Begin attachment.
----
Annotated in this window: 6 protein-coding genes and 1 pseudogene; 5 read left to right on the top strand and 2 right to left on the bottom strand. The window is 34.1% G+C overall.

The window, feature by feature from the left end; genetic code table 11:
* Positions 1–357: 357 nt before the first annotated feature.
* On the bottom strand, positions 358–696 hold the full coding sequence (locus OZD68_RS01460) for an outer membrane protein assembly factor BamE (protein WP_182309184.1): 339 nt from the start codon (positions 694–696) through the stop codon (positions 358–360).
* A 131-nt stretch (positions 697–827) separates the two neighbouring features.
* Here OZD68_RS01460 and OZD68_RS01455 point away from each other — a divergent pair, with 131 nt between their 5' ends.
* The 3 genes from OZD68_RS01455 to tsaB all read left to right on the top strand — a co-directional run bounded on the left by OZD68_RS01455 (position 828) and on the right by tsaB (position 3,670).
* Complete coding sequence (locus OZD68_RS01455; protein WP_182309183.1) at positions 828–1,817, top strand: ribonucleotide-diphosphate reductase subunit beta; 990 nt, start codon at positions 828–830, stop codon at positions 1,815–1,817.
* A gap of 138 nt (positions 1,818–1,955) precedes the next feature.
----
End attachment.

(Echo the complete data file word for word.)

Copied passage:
Annotated in this window: 6 protein-coding genes and 1 pseudogene; 5 read left to right on the top strand and 2 right to left on the bottom strand. The window is 34.1% G+C overall.

The window, feature by feature from the left end; genetic code table 11:
* Positions 1–357: 357 nt before the first annotated feature.
* On the bottom strand, positions 358–696 hold the full coding sequence (locus OZD68_RS01460) for an outer membrane protein assembly factor BamE (protein WP_182309184.1): 339 nt from the start codon (positions 694–696) through the stop codon (positions 358–360).
* A 131-nt stretch (positions 697–827) separates the two neighbouring features.
* Here OZD68_RS01460 and OZD68_RS01455 point away from each other — a divergent pair, with 131 nt between their 5' ends.
* The 3 genes from OZD68_RS01455 to tsaB all read left to right on the top strand — a co-directional run bounded on the left by OZD68_RS01455 (position 828) and on the right by tsaB (position 3,670).
* Complete coding sequence (locus OZD68_RS01455; protein WP_182309183.1) at positions 828–1,817, top strand: ribonucleotide-diphosphate reductase subunit beta; 990 nt, start codon at positions 828–830, stop codon at positions 1,815–1,817.
* A gap of 138 nt (positions 1,818–1,955) precedes the next feature.